Do gender norms travel within corporations? The impact of foreign subsidiaries on the home country’s gender wage gap

PublikationArtikel (med peer review)
Daniel Halvarsson


In this note we study how the share of workers in a corporation located in a high gender wage gap country impacts the wage gap in their home country operations. Our findings support the hypothesis that firms with strong intra-firm linkages to a high gender wage gap country also display a relatively large gender wage gap at home.

Halvarsson, D., Lark, O., Tingvall, P. G., Vahter, P., & Videnord, J. (2023). Do gender norms travel within corporations? The impact of foreign subsidiaries on the home country’s gender wage gap. Applied Economics Letters, 1-5.

Liknande innehåll

Ratio Working Paper No 363: City Size, Employer Concentration, and Wage Income Inequality
Working paperPublikation
Korpi, M., & Halvarsson, D.


Publicerat i

Rati Working Paper Series.


In this paper, we build upon a monopsony framework, suggested by Card et. al. 2016, which links firm level productivity and rent-sharing to wage inequality. Specifically, our research questions address i) to which extent labor market concentration across firms (within different types of locally situated industries) affects variation in wages among workers within these firms and industries, and ii) how this variation in turn spills over into economy-wide inequality (measured at the level of local labor markets). Using linked employer-employee full population data for Sweden, and an AKM modelling framework to separate between worker- and firm-level heterogeneity, our results suggest that higher firm-level fixed effects (a measure of rent-sharing) is associated with lower labor market employer concentration, something which affects average wage income among firms accordingly. Addressing wage income inequality by applying our model to different segments of the local labor market income distribution, we find that reduced average employer concentration in larger cities accounts for almost all variation in the (positive) link between city size-and wage inequality, except for the largest metropolises where it captures around 30-50 percent of variation depending on the income segment that we focus on.

Amundsen versus Scott: are growth paths related to firm performance?
Artikel (med peer review)Publikation
Coad, A., Daunfeldt, SO. & Halvarsson, D.


Publicerat i

Small Business Economics 59, 593–610 (2022).


In the race to the South Pole, Roald Amundsen’s expedition covered an equal distance each day, irrespective of weather conditions, while Scott’s pace was erratic. Amundsen won the race and returned without loss of life, while Scott and his men died. In the context of firm growth, the Amundsen hypothesis suggests that smoother growth paths are associated with better performance in subsequent periods. We develop a new method to investigate how firms’ sales growth deviates from their long-run average growth path. Our baseline results suggest that growth path volatility is associated with higher growth of sales and profits, but also with higher exit rates. However, this result is driven by firms with negative growth rates. For positive-growth firms, volatility is negatively associated with both sales growth and survival, providing nuanced support for the Amundsen hypothesis.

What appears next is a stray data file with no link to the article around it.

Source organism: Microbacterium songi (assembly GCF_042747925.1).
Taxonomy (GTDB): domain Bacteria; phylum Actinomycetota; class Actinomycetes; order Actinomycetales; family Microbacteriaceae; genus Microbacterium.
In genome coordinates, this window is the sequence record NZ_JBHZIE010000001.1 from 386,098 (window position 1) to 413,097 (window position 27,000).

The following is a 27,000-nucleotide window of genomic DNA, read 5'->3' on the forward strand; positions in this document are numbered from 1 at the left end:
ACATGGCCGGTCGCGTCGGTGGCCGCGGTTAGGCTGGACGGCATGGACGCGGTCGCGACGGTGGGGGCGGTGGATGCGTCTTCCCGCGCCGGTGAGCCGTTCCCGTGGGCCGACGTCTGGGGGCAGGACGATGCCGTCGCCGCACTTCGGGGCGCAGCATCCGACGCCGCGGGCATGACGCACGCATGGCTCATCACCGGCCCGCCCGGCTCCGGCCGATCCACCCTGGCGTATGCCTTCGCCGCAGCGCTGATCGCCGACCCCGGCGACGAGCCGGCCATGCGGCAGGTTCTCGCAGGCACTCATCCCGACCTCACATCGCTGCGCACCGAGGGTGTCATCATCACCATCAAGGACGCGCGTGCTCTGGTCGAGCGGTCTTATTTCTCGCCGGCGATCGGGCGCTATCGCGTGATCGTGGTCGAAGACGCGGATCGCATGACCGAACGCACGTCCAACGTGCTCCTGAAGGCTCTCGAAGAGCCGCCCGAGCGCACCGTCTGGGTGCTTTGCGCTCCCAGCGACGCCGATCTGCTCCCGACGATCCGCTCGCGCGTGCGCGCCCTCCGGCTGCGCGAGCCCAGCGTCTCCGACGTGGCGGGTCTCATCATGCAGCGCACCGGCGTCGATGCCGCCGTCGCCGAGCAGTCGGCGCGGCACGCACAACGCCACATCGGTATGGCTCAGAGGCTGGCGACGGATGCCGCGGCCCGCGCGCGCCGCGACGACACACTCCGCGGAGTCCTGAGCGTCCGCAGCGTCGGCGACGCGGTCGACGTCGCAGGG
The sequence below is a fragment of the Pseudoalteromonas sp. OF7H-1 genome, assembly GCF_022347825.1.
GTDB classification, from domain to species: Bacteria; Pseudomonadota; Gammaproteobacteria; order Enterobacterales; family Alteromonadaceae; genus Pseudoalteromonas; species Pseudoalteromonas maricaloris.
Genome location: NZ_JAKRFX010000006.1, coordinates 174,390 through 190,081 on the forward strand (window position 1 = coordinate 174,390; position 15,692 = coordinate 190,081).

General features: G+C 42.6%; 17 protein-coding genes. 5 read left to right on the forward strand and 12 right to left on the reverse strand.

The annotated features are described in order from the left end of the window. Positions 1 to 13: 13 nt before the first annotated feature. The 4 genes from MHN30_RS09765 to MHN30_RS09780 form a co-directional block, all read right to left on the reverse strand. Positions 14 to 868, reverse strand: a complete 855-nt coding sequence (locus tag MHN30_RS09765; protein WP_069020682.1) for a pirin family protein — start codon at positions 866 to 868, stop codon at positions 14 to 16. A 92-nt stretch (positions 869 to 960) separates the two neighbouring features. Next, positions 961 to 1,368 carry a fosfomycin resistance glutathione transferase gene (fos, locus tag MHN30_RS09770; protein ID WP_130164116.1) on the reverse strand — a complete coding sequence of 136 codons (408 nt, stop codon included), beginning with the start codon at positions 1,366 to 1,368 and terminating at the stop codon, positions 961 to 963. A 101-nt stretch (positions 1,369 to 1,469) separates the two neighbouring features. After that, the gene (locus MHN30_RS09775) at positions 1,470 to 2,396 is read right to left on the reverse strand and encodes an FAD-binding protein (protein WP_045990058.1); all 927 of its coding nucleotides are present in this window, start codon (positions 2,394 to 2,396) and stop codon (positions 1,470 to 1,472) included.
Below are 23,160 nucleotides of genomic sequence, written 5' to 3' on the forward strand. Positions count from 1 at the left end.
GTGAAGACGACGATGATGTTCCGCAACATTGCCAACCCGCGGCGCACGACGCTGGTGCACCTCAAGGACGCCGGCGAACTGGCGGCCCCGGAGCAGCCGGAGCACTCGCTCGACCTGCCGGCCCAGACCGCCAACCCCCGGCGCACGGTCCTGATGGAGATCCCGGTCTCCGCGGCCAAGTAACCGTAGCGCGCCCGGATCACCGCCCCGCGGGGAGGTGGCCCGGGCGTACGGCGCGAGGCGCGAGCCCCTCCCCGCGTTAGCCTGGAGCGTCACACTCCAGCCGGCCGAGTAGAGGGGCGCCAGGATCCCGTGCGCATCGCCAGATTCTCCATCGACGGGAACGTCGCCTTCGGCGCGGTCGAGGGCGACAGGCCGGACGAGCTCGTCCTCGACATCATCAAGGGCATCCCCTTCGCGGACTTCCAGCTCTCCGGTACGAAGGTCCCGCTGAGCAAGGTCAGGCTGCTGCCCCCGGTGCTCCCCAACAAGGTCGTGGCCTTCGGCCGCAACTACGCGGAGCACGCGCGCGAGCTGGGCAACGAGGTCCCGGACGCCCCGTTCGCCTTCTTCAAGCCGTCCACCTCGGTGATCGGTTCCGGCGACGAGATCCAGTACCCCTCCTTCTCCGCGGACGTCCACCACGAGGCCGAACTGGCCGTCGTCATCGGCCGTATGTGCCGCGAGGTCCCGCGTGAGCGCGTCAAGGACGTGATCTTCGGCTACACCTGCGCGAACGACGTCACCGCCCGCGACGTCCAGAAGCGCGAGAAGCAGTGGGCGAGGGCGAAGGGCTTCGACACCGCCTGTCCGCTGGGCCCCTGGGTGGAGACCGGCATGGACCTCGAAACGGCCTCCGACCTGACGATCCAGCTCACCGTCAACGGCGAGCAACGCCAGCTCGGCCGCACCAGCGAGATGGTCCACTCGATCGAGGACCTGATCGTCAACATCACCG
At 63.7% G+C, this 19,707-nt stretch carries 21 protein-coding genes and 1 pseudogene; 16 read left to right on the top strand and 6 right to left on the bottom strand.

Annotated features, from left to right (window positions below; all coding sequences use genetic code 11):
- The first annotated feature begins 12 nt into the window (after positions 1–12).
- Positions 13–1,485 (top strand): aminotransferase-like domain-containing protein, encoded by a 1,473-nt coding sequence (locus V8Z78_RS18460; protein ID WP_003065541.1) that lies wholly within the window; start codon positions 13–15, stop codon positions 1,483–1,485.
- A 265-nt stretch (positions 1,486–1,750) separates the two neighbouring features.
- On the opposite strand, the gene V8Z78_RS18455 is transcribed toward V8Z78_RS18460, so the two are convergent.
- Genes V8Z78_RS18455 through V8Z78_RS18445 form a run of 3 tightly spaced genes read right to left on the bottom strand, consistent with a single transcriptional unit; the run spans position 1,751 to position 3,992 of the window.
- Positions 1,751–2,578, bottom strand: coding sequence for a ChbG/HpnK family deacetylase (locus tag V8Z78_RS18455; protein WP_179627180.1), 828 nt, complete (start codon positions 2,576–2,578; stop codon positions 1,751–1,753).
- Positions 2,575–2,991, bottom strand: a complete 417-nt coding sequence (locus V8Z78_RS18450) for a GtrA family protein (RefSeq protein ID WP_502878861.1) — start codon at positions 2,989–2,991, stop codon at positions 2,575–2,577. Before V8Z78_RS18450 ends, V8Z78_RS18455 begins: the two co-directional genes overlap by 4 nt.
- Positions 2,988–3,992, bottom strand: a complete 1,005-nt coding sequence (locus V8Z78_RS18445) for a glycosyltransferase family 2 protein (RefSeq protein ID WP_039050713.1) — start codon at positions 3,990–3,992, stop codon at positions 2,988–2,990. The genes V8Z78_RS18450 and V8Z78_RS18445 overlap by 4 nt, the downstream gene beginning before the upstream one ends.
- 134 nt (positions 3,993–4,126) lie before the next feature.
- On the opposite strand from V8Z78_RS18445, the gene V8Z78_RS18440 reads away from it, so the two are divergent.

The article can be accessed here.

Do Targeted R&D Grants toward SMEs Increase Employment and Demand for High Human Capital Workers?
Daunfeldt, S. O., Halvarsson, D., Tingvall, P. G., & McKelvie, A.


Publicerat i



Most previous studies on the employment effects of government R&D grants targeting SMEs are characterized by data-, measurement-, and selection problems, making it difficult to construct a relevant control group of firms that did not receive an R&D grant. We investigate the effects on employment and firm-level demand for high human capital workers of two Swedish programs targeted toward growth-oriented SMEs using Coarsened Exact Matching. Our most striking result is the absence of any statistically significant effects. We find no robust evidence that the targeted R&D grant programs had any positive and statistically significant effects on the number of employees recruited into these SMEs, or that the grants are associated with an increase in the demand for high human capital workers. The lack of statistically significant findings is troublesome considering that government support programs require a positive impact to cover the administrative costs associated with these programs.

The book can be downloaded here for free.

Visa fler

Ratio är ett fristående forskningsinstitut som forskar om hur företagandets villkor kan utvecklas och förbättras.

Sveavägen 59 4trp

Box 3203

103 64 Stockholm

Bankgiro: 512-6578